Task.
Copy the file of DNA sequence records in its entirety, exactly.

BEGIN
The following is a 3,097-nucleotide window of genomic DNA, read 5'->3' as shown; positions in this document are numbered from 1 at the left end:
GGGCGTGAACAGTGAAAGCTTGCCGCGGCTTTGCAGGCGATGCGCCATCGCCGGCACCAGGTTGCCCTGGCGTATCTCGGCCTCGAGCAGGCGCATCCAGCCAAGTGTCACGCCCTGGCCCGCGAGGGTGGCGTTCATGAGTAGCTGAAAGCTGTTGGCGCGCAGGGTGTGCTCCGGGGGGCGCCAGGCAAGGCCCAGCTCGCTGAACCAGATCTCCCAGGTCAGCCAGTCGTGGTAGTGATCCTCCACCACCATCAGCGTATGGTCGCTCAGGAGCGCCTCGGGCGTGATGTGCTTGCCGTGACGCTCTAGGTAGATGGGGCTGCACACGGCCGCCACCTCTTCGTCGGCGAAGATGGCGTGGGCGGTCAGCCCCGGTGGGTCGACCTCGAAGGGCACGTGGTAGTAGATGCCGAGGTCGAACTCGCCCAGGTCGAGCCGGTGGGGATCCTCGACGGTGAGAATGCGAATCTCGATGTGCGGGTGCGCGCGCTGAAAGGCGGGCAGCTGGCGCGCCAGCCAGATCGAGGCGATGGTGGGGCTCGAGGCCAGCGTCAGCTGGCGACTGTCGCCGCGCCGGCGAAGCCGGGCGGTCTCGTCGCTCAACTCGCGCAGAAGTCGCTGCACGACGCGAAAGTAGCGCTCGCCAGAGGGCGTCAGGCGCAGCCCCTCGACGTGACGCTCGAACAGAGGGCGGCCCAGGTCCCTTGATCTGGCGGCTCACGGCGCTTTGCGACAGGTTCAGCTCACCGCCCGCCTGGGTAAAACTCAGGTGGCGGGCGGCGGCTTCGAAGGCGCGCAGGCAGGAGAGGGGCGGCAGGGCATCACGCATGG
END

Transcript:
The following is a 3,097-nucleotide window of genomic DNA, read 5'->3' as shown; positions in this document are numbered from 1 at the left end:
GGGCGTGAACAGTGAAAGCTTGCCGCGGCTTTGCAGGCGATGCGCCATCGCCGGCACCAGGTTGCCCTGGCGTATCTCGGCCTCGAGCAGGCGCATCCAGCCAAGTGTCACGCCCTGGCCCGCGAGGGTGGCGTTCATGAGTAGCTGAAAGCTGTTGGCGCGCAGGGTGTGCTCCGGGGGGCGCCAGGCAAGGCCCAGCTCGCTGAACCAGATCTCCCAGGTCAGCCAGTCGTGGTAGTGATCCTCCACCACCATCAGCGTATGGTCGCTCAGGAGCGCCTCGGGCGTGATGTGCTTGCCGTGACGCTCTAGGTAGATGGGGCTGCACACGGCCGCCACCTCTTCGTCGGCGAAGATGGCGTGGGCGGTCAGCCCCGGTGGGTCGACCTCGAAGGGCACGTGGTAGTAGATGCCGAGGTCGAACTCGCCCAGGTCGAGCCGGTGGGGATCCTCGACGGTGAGAATGCGAATCTCGATGTGCGGGTGCGCGCGCTGAAAGGCGGGCAGCTGGCGCGCCAGCCAGATCGAGGCGATGGTGGGGCTCGAGGCCAGCGTCAGCTGGCGACTGTCGCCGCGCCGGCGAAGCCGGGCGGTCTCGTCGCTCAACTCGCGCAGAAGTCGCTGCACGACGCGAAAGTAGCGCTCGCCAGAGGGCGTCAGGCGCAGCCCCTCGACGTGACGCTCGAACAGAGGGCGGCCCAGGTCCCTTGATCTGGCGGCTCACGGCGCTTTGCGACAGGTTCAGCTCACCGCCCGCCTGGGTAAAACTCAGGTGGCGGGCGGCGGCTTCGAAGGCGCGCAGGCAGGAGAGGGGCGGCAGGGCATCACGCATGG